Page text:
• ½ teaspoon sea salt
    • ¼ teaspoon freshly ground black pepper


    1. Place the chickpeas, tuna, tomatoes, and red onion in a large bowl.
    2. In another bowl, add the extra virgin olive oil, lemon juice, parsley, garlic, sea salt and pepper. Whisk well to combine.
    3. Pour the dressing over the salad ingredients and mix thoroughly.
    4. Serve immediately.


    This salad will serve two as a main meal, or four if serving as a side dish.

    Recipe: A pasta dish with tuna and olives is ideal hot-weather fare

    Pasta with tuna and olives Claudia Catalano for the Boston Globe

    In the heat of summer, it’s nice to have a few back-pocket recipes that require very little cooking. This lemony pasta with canned tuna in olive oil, capers, and olives, fits the bill. It’s delicious hot or cold, making it a perfect dish for picnics or potlucks. Look for good quality solid albacore or yellowfin tuna that is packed in pure olive oil. Use any short macaroni shape, such as gemelli (twisted “twins”) or fusilli (corkscrews). Be sure to generously salt the pasta cooking water a general rule of thumb is 2 teaspoons salt per quart of water.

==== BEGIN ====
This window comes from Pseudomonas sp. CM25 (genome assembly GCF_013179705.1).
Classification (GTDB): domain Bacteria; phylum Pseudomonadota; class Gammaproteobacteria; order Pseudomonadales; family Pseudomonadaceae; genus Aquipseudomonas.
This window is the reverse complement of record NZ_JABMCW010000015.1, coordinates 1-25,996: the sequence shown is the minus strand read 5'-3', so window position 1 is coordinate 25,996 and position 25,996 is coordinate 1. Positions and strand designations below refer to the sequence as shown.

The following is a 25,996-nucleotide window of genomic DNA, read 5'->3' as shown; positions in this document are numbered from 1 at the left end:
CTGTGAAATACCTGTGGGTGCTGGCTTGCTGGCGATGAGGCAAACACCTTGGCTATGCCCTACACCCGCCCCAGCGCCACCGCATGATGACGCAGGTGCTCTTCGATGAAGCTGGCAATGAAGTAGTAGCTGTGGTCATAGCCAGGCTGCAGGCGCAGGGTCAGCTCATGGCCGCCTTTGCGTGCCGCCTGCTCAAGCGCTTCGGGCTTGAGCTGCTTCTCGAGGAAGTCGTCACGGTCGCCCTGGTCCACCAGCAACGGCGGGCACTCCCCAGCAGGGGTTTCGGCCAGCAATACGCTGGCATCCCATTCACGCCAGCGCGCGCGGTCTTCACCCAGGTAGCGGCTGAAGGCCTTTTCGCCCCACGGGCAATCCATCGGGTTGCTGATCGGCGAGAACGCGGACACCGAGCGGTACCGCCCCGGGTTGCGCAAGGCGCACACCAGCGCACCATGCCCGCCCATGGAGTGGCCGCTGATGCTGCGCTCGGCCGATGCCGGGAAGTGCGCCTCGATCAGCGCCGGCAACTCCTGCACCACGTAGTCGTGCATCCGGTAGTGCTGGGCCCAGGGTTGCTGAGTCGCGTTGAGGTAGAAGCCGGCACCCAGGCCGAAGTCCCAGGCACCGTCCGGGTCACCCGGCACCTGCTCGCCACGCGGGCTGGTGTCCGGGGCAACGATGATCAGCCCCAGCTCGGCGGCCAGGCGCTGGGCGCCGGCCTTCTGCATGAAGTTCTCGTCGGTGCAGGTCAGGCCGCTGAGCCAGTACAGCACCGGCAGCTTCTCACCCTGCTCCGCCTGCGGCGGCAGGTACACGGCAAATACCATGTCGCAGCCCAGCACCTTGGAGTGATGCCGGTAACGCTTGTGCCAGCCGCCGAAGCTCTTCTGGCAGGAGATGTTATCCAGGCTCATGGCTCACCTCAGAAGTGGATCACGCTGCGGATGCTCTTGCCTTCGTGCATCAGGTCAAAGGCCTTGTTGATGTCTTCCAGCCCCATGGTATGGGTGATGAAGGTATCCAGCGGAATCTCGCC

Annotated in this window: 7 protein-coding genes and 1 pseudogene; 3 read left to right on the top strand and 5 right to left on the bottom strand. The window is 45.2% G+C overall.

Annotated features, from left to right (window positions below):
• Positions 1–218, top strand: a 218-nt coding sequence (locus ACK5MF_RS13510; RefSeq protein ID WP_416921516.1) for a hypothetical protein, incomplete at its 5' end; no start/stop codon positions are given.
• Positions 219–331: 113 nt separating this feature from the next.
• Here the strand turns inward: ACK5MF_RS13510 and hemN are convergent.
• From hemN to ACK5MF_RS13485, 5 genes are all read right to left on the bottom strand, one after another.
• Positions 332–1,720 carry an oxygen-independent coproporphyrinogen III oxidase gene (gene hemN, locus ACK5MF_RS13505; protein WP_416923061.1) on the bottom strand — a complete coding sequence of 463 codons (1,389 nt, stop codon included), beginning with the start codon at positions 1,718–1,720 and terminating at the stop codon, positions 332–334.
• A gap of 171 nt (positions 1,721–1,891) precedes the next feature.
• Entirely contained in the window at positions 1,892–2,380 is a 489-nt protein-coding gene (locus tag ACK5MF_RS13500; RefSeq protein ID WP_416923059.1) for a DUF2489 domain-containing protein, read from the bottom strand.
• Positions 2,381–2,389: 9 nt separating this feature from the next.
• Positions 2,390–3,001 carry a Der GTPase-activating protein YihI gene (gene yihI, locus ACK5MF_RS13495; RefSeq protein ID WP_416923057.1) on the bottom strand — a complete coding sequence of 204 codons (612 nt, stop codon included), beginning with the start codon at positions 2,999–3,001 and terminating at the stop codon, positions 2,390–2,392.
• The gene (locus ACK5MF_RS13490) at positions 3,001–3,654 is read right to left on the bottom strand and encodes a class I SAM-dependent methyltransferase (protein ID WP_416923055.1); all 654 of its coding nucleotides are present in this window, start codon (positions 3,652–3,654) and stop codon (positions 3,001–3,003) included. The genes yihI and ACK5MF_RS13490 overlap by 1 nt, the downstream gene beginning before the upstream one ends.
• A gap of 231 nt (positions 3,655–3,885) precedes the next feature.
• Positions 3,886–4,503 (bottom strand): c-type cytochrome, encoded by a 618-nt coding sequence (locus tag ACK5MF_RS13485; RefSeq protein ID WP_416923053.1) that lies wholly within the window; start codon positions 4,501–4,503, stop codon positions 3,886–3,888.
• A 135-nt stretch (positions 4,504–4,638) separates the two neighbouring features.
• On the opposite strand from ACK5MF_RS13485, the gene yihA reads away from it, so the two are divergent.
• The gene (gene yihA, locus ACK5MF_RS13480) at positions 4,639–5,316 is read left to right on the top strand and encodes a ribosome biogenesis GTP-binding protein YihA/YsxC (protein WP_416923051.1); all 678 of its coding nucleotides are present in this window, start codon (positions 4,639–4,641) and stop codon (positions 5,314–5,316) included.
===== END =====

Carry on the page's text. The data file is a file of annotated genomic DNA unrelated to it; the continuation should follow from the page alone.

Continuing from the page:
Salt, to taste
    12ounces short pasta, such as gemelli or fusilli
    3tablespoons olive oil
    3cloves garlic, thinly sliced
    ½teaspoon crushed red pepper
    2cans (5 ounces each) tuna in olive oil (do not drain)
    cup pitted Kalamata olives, coarsely chopped
    2tablespoons capers
    Grated rind and juice of 1 lemon
    ¼cup chopped fresh tarragon or flat-leaf parsley

    1. Bring a large pot of salted water to a boil. Add the pasta and cook, stirring occasionally, for 8 to 10 minutes, or until the pasta is tender but still has some bite (different shapes have varied cooking times). Before you drain the pasta, use a heatproof measuring cup to remove ¾ cup of the cooking water. Drain the pasta into a colander but do not rinse it.